As befitting a story set in a communal environment, there are characters other than Anshu, Jay and Shalini. There is Anshu’s mother and sister Mandira who interfere in Anshu’s life choices. There are a couple of Russians here to lose weight. There are Anil and Javed, a gay couple from Bangalore and then there is Jay’s lecherous cousin Lalit. However, Khanna doesn’t delve too much into these characters. Mainly carrying the story forward is Jenna, a performance artist whose foreign mystery appeals to Lalit who spends much of his time trying to lure young women into his room alone to watch films with him.
The first time I had seen Jay was also on the other side of a wooden door, my friend Prashant’s door to be precise ... I saw an athletically built man standing on the threshold, the short sleeves of his black t-shirt rolled high up on his arms. The first words he said to me were “nice face” and when I turned away from the door to call out to Prashant he added, “Bad backside.” — Excerpt from book
Although this was the first time I was reading Khanna’s work, I had some high expectations. It seemed promising enough. Anshu is kind of like any woman one might know: at times she is helpless and confused, at others she is a pillar of strength, such as when she sets out to protect Jenna from Lalit. The men are chauvinistic and manipulative, but Khanna manages to present them in a humorous way. There is relatable human sentiment and emotion and often Khanna grabs the attention with a witty, quirky turn of phrase — “Blame is a bullet that the world fires at the already wounded victim,” for instance.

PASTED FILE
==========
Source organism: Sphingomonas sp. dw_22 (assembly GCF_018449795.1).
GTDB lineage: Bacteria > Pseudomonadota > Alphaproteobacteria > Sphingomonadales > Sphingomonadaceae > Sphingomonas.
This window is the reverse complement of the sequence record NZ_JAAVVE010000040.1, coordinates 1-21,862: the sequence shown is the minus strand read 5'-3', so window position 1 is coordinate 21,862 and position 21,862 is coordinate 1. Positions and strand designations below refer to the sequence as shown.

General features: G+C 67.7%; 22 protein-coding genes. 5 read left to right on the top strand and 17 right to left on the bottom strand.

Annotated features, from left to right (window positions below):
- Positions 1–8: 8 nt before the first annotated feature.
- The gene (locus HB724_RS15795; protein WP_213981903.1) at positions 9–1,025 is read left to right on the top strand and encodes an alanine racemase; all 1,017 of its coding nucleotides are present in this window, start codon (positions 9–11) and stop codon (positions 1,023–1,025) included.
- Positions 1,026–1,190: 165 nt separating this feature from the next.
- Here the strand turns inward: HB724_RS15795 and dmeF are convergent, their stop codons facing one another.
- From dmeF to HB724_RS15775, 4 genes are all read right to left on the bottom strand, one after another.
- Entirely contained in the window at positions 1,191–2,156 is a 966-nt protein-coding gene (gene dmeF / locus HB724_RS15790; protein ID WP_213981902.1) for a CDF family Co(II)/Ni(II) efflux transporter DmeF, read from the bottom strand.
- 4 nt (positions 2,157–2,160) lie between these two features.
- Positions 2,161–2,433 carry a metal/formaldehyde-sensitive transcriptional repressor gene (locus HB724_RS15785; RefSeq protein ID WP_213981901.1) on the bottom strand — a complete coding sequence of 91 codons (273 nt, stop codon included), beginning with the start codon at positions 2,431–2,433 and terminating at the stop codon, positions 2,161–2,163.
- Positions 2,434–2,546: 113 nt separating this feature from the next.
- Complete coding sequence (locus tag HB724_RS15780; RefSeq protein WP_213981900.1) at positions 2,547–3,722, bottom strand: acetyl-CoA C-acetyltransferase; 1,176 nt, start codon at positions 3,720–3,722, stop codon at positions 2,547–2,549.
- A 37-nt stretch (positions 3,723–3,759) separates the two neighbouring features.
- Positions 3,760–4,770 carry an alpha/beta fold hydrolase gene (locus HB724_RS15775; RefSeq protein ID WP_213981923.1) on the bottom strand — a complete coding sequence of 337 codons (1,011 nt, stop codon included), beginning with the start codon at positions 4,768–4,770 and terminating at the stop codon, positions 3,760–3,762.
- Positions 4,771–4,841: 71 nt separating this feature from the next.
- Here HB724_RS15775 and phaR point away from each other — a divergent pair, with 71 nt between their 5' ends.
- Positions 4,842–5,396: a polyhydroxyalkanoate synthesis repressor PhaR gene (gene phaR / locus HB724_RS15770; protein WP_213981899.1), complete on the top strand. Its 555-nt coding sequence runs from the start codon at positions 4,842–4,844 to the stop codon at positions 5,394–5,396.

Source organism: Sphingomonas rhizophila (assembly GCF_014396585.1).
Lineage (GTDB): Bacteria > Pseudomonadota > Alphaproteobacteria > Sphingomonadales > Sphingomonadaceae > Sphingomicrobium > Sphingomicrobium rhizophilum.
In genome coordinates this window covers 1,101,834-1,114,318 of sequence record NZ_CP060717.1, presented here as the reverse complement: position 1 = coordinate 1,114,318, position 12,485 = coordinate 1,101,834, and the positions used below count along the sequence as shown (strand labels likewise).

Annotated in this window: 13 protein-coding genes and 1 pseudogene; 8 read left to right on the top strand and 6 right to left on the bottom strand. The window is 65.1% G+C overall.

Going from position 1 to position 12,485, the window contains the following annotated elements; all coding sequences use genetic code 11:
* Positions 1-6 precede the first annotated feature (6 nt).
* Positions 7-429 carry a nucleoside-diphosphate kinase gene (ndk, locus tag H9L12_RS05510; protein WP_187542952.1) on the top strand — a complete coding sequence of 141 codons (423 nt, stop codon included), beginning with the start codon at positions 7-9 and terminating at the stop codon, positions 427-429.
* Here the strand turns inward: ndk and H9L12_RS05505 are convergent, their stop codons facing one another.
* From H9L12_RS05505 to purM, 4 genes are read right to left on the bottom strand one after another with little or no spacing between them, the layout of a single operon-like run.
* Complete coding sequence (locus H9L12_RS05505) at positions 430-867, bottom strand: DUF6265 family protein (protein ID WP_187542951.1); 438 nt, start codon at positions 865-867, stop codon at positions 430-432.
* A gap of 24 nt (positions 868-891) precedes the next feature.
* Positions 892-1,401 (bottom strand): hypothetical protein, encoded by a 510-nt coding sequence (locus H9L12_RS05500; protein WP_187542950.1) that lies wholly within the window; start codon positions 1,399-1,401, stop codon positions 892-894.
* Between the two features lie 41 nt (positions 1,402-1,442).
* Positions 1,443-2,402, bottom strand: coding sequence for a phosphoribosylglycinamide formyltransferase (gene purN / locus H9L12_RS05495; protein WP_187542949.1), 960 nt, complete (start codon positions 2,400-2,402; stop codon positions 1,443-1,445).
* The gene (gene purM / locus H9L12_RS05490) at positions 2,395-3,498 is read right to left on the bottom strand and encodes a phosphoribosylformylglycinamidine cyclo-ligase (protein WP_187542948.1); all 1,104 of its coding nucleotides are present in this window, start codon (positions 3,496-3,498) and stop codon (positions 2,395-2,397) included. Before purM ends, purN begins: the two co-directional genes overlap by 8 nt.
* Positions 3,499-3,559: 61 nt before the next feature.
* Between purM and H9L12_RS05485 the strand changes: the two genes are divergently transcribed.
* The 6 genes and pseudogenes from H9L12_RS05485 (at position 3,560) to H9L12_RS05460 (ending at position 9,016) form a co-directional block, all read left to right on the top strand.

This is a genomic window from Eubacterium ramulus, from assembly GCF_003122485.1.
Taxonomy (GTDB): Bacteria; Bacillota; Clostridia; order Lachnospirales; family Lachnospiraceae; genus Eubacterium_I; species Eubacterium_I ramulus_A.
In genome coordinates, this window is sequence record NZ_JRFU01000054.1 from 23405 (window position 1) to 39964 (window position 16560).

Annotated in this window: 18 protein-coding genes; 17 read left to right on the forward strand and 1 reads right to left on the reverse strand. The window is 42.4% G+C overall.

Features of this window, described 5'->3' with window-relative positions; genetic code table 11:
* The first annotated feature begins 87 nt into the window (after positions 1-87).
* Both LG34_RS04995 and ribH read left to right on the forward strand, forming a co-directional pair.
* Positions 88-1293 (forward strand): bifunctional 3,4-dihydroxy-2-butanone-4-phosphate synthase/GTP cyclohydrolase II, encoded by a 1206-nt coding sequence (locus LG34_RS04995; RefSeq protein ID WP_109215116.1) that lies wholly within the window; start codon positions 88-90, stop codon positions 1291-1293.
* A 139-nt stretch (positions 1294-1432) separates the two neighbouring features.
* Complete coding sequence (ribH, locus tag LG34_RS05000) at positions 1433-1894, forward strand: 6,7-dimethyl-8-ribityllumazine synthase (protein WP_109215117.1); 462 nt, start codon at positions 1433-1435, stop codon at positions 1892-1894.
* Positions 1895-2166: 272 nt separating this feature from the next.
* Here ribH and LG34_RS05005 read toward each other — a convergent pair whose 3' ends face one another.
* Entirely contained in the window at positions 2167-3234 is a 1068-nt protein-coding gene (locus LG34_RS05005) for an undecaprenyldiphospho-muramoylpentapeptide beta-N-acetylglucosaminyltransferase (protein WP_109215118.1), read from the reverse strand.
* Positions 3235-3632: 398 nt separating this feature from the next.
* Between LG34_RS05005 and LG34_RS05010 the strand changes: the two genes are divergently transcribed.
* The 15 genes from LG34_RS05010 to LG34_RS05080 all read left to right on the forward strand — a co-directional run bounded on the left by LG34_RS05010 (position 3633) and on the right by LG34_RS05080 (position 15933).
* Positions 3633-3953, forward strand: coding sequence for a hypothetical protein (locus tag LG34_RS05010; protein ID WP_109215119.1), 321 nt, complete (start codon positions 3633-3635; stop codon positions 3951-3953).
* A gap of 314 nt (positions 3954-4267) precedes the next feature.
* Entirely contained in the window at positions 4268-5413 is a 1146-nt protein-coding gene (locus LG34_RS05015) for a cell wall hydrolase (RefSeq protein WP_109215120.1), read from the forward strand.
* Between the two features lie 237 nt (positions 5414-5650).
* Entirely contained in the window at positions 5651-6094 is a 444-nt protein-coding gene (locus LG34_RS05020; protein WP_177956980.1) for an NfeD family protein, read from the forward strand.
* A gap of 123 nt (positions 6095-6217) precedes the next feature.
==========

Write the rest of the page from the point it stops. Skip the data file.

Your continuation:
The story touches upon many subjects: infidelity, rape, religious traditionalism, the trauma of losing a baby. There are subtle mentions of political and social arguments with references to conflicts between Hindu activists worshipping cows while members of other faiths eat beef, the #MeToo movement and feminism and there is quite a bit of interesting information about doshas [the three elements present in the human body that govern health], Ayurveda and Ayurvedic therapies. But to my utter dismay, the book on the whole is disappointing. The plot becomes monotonous somewhere in the middle and Anshu’s encounters with her ex become dull and repetitive. Also, what is the purpose behind the story? Is it to make Anshu realise her worth? Is it about women’s empowerment? If so, why is it so poorly done?
The good thing about this novel is that it is a short read. Khanna’s particular style of writing is her forte and her analogies, such as the one between pyjamas and jeans where the former, according to her, are forgiving in nature and the latter know how to hold a grudge, are entertaining. But, barring a few lines here and there, this is not the kind of story that would stay in a reader’s mind; this is masala entertainment to forgive and forget.
The reviewer is a freelance writer, an avid reader and a blogger
Pyjamas Are Forgiving
By Twinkle Khanna
Published in Dawn, Books & Authors, February 3rd, 2019